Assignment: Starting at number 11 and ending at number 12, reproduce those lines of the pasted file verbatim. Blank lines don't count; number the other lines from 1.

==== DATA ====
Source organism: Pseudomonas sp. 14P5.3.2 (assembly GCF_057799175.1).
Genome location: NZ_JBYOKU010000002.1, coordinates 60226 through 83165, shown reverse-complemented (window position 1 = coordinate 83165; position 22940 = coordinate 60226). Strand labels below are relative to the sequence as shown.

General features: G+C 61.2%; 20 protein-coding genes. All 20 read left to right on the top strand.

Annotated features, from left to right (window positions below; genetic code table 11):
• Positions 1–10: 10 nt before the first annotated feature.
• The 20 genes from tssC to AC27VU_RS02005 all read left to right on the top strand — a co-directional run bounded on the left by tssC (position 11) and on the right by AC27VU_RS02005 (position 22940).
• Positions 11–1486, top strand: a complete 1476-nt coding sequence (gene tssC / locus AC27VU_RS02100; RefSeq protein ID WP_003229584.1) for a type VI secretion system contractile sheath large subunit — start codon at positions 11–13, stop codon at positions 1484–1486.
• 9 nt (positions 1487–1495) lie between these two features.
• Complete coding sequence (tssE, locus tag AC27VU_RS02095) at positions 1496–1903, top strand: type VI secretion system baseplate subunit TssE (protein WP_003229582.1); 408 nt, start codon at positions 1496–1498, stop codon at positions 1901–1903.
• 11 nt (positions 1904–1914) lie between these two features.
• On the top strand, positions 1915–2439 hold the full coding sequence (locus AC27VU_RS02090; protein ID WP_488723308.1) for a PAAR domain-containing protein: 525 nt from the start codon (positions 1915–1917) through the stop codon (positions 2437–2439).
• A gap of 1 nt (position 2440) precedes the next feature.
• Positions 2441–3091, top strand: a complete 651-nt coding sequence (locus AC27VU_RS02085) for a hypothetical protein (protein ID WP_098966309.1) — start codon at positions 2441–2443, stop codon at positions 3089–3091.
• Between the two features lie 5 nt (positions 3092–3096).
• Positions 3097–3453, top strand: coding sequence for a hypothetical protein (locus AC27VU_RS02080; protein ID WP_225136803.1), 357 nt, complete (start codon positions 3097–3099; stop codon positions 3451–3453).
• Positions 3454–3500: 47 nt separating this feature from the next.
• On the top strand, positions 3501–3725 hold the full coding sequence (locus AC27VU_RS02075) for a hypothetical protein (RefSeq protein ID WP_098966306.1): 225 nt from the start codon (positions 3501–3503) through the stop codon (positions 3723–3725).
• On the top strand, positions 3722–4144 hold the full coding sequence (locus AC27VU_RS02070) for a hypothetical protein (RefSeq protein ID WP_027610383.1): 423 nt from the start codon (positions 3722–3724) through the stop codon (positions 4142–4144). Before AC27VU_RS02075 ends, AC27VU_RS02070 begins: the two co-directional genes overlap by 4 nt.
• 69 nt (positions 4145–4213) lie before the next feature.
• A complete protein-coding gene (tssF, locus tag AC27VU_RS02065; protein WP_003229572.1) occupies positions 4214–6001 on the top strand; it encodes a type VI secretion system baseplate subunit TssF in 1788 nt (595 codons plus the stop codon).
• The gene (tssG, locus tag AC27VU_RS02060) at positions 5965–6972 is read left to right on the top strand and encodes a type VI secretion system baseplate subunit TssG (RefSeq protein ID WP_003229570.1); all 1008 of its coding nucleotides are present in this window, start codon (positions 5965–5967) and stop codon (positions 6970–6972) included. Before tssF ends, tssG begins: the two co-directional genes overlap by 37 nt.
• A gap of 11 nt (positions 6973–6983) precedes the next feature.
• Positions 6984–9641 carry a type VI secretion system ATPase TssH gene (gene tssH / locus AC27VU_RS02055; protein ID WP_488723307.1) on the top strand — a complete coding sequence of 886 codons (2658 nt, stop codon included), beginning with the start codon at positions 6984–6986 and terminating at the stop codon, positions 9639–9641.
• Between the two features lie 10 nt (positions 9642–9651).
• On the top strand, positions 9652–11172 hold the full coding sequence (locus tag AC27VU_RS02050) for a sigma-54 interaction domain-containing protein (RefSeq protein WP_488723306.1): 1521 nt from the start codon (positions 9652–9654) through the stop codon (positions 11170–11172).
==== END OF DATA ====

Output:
• On the top strand, positions 1915–2439 hold the full coding sequence (locus AC27VU_RS02090; protein ID WP_488723308.1) for a PAAR domain-containing protein: 525 nt from the start codon (positions 1915–1917) through the stop codon (positions 2437–2439).
• A gap of 1 nt (position 2440) precedes the next feature.